Two weeks ago, we looked at an example of using walk forward optimization by VBO Systems that tested a volatility breakout system. While this article was interesting from a nuts and bolts aspect, it left a lot on the table in terms of explanation.
The author has since expanded that post to include a more detailed explanation of exactly what we are trying to do with walk forward optimization. This new introduction to the article provides us with some details and background on why walk forward optimization is so effective.
The article starts by listing some of the reasons that systems can lose their edge:
- The system is not based on a valid premise
- Market conditions have changed in a dramatic way that invalids the theoretical premises on which the system was developed
- The system has not been developed and tested with a sound methodology. For instance, (a) lack of robustness in a system due to improper parameters, and (b) inconsistent rules and improper testing of the system using out-of-sample and in-sample data
It continues by explaining how a basic walk forward optimization is conducted:
Walk forward analysis is the process of optimizing a trading system using a limited set of parameters, and then testing the best optimized parameter set on out-of-sample data.
This process is similar to how a trader would use an automated trading system in real live trading. The in sample time window is shifted forward by the period covered by the out-of-sample test, and the process is repeated.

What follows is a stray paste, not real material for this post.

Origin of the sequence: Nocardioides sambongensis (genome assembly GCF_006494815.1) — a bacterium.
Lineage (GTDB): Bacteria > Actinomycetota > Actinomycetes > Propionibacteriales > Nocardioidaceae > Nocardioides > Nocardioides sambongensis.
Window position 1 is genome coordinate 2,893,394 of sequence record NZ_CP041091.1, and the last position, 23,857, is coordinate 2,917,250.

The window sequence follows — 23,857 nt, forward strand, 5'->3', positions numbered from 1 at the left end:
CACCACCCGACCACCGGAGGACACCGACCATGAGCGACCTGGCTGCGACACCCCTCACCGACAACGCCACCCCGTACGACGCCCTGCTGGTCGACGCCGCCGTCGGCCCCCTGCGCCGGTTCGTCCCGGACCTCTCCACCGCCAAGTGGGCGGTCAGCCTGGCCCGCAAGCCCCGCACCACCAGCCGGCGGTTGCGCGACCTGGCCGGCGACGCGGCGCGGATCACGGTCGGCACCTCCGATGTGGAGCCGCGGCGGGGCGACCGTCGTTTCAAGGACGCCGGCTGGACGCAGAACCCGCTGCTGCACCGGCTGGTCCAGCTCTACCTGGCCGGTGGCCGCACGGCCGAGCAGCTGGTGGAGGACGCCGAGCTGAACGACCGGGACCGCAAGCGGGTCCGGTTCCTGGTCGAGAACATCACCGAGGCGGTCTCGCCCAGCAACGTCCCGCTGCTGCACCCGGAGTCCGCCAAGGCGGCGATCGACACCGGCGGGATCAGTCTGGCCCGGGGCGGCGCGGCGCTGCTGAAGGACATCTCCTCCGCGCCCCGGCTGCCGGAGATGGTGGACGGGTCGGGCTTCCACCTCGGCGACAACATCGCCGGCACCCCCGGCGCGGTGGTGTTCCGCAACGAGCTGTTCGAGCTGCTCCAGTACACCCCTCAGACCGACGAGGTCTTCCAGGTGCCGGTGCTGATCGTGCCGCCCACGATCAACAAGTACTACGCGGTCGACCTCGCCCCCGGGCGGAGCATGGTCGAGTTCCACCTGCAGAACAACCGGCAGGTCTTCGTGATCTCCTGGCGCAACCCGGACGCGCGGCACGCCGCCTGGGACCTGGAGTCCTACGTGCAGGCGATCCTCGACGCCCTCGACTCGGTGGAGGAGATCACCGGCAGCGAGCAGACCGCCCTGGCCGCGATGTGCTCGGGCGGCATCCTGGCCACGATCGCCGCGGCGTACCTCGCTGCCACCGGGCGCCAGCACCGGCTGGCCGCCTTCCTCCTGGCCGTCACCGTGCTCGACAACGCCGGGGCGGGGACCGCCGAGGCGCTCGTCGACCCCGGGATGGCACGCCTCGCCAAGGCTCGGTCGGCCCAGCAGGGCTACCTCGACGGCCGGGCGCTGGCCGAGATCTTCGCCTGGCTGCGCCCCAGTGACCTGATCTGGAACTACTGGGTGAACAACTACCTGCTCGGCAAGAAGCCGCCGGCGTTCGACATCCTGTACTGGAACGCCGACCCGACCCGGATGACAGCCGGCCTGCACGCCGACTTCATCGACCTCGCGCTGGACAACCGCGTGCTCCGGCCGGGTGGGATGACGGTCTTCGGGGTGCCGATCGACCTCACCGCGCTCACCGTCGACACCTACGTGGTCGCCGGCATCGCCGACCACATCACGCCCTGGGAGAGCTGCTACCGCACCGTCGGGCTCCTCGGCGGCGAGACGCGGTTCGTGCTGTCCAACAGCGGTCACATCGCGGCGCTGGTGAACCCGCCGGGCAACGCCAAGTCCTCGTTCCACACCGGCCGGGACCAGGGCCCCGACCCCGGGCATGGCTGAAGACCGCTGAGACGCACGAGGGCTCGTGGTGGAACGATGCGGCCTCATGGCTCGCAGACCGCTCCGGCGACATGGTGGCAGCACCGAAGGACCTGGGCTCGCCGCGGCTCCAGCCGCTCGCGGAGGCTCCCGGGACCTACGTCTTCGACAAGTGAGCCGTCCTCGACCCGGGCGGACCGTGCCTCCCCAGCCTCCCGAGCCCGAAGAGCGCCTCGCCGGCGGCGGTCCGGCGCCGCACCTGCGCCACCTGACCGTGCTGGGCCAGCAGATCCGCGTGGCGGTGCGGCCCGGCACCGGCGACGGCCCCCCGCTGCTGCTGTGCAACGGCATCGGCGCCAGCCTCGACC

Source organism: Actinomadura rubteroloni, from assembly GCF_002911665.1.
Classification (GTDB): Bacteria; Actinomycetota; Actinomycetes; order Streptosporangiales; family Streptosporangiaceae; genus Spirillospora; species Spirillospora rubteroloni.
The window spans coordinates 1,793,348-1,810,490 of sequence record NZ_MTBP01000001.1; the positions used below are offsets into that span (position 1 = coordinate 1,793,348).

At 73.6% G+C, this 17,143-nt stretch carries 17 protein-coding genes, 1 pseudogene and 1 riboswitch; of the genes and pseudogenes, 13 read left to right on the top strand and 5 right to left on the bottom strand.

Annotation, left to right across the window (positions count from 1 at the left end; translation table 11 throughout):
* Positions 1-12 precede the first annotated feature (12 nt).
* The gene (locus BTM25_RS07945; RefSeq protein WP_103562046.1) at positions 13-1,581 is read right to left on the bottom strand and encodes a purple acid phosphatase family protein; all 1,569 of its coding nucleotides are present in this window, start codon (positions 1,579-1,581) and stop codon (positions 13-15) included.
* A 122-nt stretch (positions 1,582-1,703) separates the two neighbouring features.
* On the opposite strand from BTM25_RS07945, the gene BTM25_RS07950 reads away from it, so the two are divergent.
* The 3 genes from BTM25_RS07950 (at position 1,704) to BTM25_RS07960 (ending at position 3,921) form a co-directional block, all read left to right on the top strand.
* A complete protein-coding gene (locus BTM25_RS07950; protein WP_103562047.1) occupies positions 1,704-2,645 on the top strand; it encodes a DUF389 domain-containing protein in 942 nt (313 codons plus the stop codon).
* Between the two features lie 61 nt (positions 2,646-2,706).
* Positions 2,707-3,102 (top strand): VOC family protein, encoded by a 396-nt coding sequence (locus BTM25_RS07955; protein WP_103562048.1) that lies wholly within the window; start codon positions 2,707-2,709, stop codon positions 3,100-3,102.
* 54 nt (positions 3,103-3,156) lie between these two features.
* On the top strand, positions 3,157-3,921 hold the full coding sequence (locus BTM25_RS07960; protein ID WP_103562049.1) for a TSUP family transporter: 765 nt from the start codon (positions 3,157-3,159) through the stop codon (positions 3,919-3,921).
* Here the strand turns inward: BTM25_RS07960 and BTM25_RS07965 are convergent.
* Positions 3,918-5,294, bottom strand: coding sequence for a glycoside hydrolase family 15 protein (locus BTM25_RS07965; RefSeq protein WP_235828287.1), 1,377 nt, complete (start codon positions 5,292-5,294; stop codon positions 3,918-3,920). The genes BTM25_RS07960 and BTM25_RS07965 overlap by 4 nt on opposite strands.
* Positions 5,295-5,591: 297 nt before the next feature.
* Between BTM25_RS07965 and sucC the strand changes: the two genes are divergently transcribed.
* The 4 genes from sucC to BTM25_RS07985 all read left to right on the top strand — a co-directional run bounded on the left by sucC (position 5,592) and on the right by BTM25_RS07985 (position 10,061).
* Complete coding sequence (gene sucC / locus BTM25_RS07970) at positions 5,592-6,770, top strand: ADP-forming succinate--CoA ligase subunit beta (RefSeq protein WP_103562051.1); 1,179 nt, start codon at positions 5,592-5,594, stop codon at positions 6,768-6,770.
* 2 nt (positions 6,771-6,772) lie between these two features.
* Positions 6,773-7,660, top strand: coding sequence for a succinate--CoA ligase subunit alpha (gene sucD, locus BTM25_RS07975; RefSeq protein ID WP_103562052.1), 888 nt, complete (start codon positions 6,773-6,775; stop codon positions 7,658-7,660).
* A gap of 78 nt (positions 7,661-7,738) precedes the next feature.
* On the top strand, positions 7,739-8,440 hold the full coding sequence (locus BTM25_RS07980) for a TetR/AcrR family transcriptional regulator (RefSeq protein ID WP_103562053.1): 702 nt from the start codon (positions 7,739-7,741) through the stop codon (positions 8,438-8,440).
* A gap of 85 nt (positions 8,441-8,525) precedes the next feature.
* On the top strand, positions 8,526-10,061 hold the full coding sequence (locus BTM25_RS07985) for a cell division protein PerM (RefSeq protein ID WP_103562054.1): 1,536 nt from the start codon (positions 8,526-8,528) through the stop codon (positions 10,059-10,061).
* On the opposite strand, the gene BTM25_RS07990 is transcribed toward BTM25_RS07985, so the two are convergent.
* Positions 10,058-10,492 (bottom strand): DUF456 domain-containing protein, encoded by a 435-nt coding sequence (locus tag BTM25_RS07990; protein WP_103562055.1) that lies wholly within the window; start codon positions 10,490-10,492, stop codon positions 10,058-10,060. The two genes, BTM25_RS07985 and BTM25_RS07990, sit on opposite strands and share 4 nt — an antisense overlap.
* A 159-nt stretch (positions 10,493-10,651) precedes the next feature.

At the end of the test, all of the recorded results are used to assess the trading strategy.
In order to make sure the concept is understood, it is also explained another way:
In other words, walk forward analysis does optimization on a training set; tests on a period after the set and then rolls it all forward and repeats the process.
We have multiple out-of-sample periods and look at these results combined. Walk forward testing is a specific application of a technique known as Cross-validation.
It means taking a segment of data to optimize a system, and another segment of data to validate. This gives a larger out-of-sample period and allows the system developer to see how stable the system is over time.
As we covered in the previous post, there are three main aspects of this process:
- Define in-sample and out-of-sample periods
- Define a robust parameters area
- Execute the walk forward
As you can see, performing a walk forward optimization on a system that you are developing will help you to gain an understanding about how a system will perform in real time, while at the same time finding the optimal parameters for the strategy.